The danger that existing vehicles currently available on the market are affected is low. Nevertheless, to be on the safe side, we informed a number of car manufacturers who are currently developing self-driving models. The topic of attacking neural networks is actively discussed at the leading conferences on machine vision, but we are the first to show that optical flow networks can be attacked. The goal of our project was to warn manufacturers of self-driving vehicles of the potential threat and to develop new methods that are robust to attack. Our work can help manufacturers to train their systems to withstand such disturbances.
To this end, we built five colour patches to attack these systems. It turns out to be relatively easy to come up with such patterns with a few hours of computation. We positioned these colour patterns at random points in a scene during our test runs. To our great surprise, it was very easy to disturb all five neural networks. In our test, even a small patch, making up less than one percent of an overall image, was enough to confuse the system in such a manner as to affect half of the image area. And the larger the patch, the more disastrous the consequences. The colour patches are thus very effective.
We used these patches to analyse what was happening inside these networks and found systematic biases in the networks that people were unaware of. These neural networks are loosely inspired by the way our brain works. Incoming data is analysed in the network with weights and simple computations. The system's weights are trained so that the network learns to output the correct motion of the scene. If the network makes mistakes, this can be compared to optical illusions that can also trick the human eye.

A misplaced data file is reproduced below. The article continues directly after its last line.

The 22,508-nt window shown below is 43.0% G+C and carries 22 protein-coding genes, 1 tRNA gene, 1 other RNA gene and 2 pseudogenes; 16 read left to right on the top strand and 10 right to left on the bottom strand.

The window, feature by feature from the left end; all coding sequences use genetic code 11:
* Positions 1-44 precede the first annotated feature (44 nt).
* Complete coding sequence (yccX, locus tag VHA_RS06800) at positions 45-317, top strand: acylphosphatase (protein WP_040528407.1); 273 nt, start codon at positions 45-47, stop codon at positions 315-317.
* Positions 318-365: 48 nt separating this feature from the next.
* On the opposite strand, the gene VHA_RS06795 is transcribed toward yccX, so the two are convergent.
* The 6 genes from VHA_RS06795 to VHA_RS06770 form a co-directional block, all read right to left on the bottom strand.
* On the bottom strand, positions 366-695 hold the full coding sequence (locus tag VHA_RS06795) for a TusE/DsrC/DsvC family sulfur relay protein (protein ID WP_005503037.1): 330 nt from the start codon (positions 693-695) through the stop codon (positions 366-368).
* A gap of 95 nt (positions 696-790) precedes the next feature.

The neural network itself is unable to change the prioritisations it has been taught, which can lead to misjudgements. However, it should be possible to retrain it so that it is no longer tricked by these kinds of illusions.
Reliable neural networks will make autonomous driving safer
The fact that neural networks still require improvement was demonstrated by a very simple test. We showed the system two identical images. Although there was no movement or change in either of them, the network identified a difference. This should not happen. And these problems show that optical flow networks are not yet sufficiently mature for autonomous vehicles. Our research work should help raise awareness of this problem.
If neural networks are reliable, they will make autonomous driving safer. This will also be aided by cars using not only cameras but also other sensors to "find their way around". On the other hand, on-board computers in cars should be able to analyse street scenarios more easily when more autonomous vehicles are on the roads that can communicate with each other. In this case, a car is not only dependent on the signals of its own sensors, but also receives data on its position and speed from other vehicles. We are convinced that autonomous driving can make road traffic safer despite the technical weakness that we are disclosing here. After all, human error is still the cause of 90 percent of all accidents.